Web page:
Hypothesis Meaning, Nature, Significance29th January 2021
A hypothesis (plural hypotheses) is a proposed explanation for a phenomenon. For a hypothesis to be a scientific hypothesis, the scientific method requires that one can test it. Scientists generally base scientific hypotheses on previous observations that cannot satisfactorily be explained with the available scientific theories. Even though the words “hypothesis” and “theory” are often used synonymously, a scientific hypothesis is not the same as a scientific theory. A working hypothesis is a provisionally accepted hypothesis proposed for further research, in a process beginning with an educated guess or thought.
Once the problem to be answered in the course of research is finally instituted, the researcher may, if feasible proceed to formulate tentative solutions or answers to it. These proposed solutions or explanations are called hypotheses which the researcher is obliged to test on the basis of fact already known or which can be made known.
If such answers are not formulated, even implicitly, the researcher cannot effectively go ahead with the investigation of his problem because, in the absence of direction which hypotheses typically provide, the researcher would not know what facts to look for and what relation or order to search for amongst them.
A different meaning of the term hypothesis is used in formal logic, to denote the antecedent of a proposition; thus in the proposition “If P, then Q”, P denotes the hypothesis (or antecedent); Q can be called a consequent. P is the assumption in a (possibly counterfactual) What If question.
The adjective hypothetical, meaning “having the nature of a hypothesis”, or “being assumed to exist as an immediate consequence of a hypothesis”, can refer to any of these meanings of the term “hypothesis”.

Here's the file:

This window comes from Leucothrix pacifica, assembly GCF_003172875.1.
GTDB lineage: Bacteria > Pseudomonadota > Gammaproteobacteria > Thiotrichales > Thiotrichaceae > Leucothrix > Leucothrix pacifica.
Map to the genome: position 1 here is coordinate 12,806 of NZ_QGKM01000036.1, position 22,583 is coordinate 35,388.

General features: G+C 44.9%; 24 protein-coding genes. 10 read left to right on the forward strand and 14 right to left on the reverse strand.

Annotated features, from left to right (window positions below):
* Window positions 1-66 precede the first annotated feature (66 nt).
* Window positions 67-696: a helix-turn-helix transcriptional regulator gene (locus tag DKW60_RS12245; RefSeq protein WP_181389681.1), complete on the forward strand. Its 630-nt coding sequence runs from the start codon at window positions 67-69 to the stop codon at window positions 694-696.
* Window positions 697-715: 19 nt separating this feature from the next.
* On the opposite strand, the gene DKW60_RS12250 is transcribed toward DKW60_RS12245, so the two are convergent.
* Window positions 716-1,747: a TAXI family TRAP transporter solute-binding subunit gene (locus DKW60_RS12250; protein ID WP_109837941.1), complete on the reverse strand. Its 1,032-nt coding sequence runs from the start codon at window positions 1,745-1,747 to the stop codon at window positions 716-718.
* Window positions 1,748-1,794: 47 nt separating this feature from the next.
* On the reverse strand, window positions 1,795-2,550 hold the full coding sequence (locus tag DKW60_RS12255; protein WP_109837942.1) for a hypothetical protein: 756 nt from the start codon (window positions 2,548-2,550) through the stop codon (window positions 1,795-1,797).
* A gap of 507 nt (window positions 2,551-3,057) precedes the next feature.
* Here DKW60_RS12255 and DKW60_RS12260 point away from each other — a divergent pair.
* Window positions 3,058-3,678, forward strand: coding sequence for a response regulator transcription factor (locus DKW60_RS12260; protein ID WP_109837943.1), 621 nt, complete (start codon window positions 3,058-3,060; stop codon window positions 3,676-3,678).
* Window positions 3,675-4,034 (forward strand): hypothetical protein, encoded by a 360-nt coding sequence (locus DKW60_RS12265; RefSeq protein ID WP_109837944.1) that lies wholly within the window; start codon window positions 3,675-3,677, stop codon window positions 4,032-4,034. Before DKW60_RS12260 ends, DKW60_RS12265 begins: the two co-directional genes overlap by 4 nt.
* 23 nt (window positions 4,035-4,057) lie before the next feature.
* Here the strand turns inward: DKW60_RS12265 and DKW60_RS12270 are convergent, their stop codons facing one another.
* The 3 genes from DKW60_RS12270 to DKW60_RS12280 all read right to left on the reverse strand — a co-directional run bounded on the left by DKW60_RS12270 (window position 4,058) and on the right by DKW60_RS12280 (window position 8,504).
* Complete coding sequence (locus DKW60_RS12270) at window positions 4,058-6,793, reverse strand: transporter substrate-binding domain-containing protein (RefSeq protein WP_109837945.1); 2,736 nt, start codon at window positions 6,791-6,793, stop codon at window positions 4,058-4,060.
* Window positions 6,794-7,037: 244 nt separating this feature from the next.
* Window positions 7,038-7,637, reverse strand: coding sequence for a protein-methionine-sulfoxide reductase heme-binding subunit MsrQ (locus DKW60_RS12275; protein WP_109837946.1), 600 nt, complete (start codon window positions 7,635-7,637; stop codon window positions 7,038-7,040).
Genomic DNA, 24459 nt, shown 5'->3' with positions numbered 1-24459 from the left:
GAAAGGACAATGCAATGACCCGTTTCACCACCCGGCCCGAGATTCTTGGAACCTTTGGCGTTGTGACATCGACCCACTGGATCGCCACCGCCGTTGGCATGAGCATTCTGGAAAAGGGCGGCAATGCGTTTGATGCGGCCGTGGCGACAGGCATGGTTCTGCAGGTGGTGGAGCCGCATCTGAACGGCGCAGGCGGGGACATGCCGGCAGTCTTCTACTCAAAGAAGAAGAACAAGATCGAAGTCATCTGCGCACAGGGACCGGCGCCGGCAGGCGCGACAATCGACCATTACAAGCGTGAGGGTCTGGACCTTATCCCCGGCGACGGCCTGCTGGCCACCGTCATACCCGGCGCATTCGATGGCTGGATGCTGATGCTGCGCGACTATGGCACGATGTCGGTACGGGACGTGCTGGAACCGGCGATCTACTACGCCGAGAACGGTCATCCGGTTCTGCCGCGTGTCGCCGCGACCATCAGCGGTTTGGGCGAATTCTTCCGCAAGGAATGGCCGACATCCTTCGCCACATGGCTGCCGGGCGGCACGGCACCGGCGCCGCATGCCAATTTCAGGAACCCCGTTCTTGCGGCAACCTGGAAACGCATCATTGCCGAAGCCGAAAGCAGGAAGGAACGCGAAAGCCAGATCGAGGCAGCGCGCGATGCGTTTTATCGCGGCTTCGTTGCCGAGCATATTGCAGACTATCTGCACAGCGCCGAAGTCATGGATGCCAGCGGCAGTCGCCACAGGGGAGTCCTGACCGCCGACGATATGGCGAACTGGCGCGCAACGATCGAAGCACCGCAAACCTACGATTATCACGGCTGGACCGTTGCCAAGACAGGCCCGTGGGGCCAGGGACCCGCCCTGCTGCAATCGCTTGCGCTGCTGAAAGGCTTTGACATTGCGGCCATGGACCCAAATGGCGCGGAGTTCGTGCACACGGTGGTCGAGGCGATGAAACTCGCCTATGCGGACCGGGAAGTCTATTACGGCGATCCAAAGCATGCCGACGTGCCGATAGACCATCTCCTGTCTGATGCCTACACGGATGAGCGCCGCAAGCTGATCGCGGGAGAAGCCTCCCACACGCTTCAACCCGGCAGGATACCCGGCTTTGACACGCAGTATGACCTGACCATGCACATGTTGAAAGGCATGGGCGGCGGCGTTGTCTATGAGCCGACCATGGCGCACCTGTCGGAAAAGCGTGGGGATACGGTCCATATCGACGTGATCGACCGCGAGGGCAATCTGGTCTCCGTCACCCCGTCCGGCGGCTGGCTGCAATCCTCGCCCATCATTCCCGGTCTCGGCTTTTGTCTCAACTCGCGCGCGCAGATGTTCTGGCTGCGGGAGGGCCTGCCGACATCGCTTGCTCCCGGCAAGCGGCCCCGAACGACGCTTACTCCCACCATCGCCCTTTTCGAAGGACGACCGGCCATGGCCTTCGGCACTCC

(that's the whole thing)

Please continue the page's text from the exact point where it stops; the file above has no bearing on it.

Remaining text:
Functions of Hypothesis
- Hypothesis helps in making an observation and experiments possible.
- It becomes the start point for the investigation.
- Hypothesis helps in verifying the observations.
- It helps in directing the inquiries in the right directions.
- A hypotheses should be empirically testable. It should be so stated that it is possible to deduce logically certain inferences close to the level of concrete observation so that they can be tested by observation in the field. That is, the hypotheses should have empirical referents.
The concepts embodied in the hypothesis must have clear empirical correspondence and should be explicitly defined. For example, ‘Bad parents beget bad children’ is hardly a statement that can qualify as a usable hypothesis, since ‘bad’ cannot be explicitly defined.
- Hypotheses should be closest to things observable. Failing this, it would not be possible to test their accord with empirical facts. Cohen and Nagel rightly remark”… hypothesis must be formulated in such a manner that deductions can be made from it and consequently, a decision can be reached as to whether it does not explain the facts considered.”
- The hypotheses must be conceptually clear. This point is implicit in the proceeding criterion. The concepts utilized in the hypothesis should be clearly defined not only formally but also, if possible, operationally.
Formal definition or explication of the concepts will clarify what a particular concept stands for, while the operation definition will leave no ambiguity about what would constitute the empirical evidence or indicator of the concept on the plane of reality.
An ambiguous hypothesis characterized by undefined or ill-defined concepts cannot be tested since, understandably, there is no standard basis for knowing what observable facts would constitute its test.